Lopez Mateos, BCS
Hurricane Jimena Crisis Report Site

The Community
Page updated: 2009-10-03 20:50 MDT

Puerto López Adolfo Mateos is a fishing community of some 2500 inhabitants, located at the north end of Magdalena Bay, on the Pacific coast of central Baja California Sur; some older maps label it as "Matancitas."

Primarily a fishing town, it is also known as one of the best spots in the world to observe the annual gray whale migration; during several winter months when the whales are there for calving, a primary occupation is accommodating tourists who come to observe this amazing phenomenon, providing them with food, housing and small craft tours out in the bay to visit the whales. A basic hotel, several restaurants and boat operators provide tourist services.

The rest of the year the town makes its often frugal living mainly by fishing (fin fish including sardines and tuna, clams, shrimp, lobster and abalone) and working at the Maréden cannery, which packs marine products for national and international markets.

The town is located about 60km from Ciudad Constitución, the inland regional hub to the east, and some 200km from La Paz, the state capital. Topographically, it is an area of low coastlands, mangroves and dunes.

There's a pier to handle small-to medium size fishing and tourist boats, a concrete launch ramp with paved access, a Pemex station (regular gas only). The cannery maintains a general aviation runway-- packed earth and conch shell and reportedly one of the best in Baja-- which is available to private aircraft for a modest landing fee. This has facilitated the Flying Samaritans project, which brings in outside volunteer medical personal once a month to staff the clinic, providing exceptional opportunities for medical service for a small rural community.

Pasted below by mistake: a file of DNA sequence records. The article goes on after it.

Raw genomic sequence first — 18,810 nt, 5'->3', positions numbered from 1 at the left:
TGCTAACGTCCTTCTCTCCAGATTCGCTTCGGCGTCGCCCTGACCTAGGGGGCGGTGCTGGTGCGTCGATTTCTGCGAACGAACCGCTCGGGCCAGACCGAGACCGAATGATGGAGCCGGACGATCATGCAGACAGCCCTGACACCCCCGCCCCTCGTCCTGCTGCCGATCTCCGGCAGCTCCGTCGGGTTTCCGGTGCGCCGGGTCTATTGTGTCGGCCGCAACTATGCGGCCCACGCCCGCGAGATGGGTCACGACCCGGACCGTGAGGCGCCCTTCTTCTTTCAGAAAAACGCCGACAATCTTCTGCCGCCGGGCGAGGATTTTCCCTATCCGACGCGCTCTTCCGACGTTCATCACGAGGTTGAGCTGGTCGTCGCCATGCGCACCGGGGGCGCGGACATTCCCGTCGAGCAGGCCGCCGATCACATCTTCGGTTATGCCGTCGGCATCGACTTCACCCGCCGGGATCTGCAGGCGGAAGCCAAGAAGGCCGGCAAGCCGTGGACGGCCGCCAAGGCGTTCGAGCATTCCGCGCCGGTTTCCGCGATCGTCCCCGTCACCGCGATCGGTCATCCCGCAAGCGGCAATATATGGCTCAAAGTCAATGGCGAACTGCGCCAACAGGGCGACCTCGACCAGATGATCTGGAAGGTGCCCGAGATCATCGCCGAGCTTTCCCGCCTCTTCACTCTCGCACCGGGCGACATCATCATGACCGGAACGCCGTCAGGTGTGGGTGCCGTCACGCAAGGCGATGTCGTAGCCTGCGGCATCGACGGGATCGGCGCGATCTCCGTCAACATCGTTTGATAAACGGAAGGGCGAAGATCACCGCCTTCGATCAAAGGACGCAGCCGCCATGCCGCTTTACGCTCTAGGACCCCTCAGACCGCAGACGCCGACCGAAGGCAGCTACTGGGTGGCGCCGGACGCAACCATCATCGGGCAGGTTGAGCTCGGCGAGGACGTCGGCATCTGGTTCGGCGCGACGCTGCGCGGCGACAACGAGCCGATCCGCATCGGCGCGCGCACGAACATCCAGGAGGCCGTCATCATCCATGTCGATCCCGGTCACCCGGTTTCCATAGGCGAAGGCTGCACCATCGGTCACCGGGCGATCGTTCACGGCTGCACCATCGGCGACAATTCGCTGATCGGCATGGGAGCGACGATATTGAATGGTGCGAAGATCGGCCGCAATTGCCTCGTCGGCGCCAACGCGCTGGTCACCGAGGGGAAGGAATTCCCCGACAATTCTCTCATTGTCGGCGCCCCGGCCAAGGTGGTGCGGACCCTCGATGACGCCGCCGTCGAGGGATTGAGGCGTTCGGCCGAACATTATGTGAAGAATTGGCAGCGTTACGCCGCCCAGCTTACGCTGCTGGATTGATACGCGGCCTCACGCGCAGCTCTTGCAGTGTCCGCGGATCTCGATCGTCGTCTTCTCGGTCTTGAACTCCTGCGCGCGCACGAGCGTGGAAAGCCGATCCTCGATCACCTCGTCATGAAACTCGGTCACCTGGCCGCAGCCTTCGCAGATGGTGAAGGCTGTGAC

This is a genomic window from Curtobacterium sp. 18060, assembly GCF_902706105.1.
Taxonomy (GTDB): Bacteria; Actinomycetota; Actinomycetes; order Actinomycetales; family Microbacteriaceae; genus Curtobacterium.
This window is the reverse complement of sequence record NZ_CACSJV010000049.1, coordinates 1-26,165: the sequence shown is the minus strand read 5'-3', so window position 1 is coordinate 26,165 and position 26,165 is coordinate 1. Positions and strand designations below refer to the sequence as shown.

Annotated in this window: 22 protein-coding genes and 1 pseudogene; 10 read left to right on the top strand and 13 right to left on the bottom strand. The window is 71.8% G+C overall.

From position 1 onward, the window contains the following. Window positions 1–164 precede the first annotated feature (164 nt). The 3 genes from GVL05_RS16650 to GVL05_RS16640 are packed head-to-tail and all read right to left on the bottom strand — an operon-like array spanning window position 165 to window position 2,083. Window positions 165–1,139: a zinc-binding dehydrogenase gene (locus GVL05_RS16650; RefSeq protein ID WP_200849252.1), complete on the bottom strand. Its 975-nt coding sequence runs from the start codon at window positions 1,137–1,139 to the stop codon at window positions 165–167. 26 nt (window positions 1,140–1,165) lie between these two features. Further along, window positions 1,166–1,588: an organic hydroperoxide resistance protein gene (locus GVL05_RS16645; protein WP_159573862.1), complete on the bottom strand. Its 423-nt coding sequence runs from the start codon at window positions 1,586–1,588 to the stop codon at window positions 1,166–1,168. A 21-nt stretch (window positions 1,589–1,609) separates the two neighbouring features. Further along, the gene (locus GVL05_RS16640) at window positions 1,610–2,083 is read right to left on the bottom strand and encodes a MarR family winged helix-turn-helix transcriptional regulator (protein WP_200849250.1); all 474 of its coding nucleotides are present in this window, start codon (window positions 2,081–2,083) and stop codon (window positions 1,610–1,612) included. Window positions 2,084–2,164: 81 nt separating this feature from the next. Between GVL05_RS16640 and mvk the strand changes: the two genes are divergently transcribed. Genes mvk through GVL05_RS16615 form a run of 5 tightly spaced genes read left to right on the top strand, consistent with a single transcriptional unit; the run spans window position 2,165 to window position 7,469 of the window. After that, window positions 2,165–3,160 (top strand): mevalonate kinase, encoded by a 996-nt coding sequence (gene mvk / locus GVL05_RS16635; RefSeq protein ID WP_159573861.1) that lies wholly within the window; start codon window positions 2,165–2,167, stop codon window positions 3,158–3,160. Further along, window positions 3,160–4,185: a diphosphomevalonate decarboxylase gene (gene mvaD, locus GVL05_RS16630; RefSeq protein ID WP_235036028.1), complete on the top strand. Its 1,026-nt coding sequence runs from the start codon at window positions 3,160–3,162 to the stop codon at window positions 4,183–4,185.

A couple of small grocery stores and other little markets provide supplies. Churches of several denominations are available. Local schools provide public education through high school, with university-level facilities in Constitución or La Paz. There's a small city hall/police station. Two television repeaters provide limited coverage. Several taco stands-- of course with off-the-boat-fresh seafood year round!

In addition to whale watching, its remote location and natural habitat attract nature-loving adventurers for kayaking, bird watching or simple exploring of a unique environment. It frequently serves as home away from home for students from regional and international university groups pursuing field studies in biology, ecosystems and climatic studies.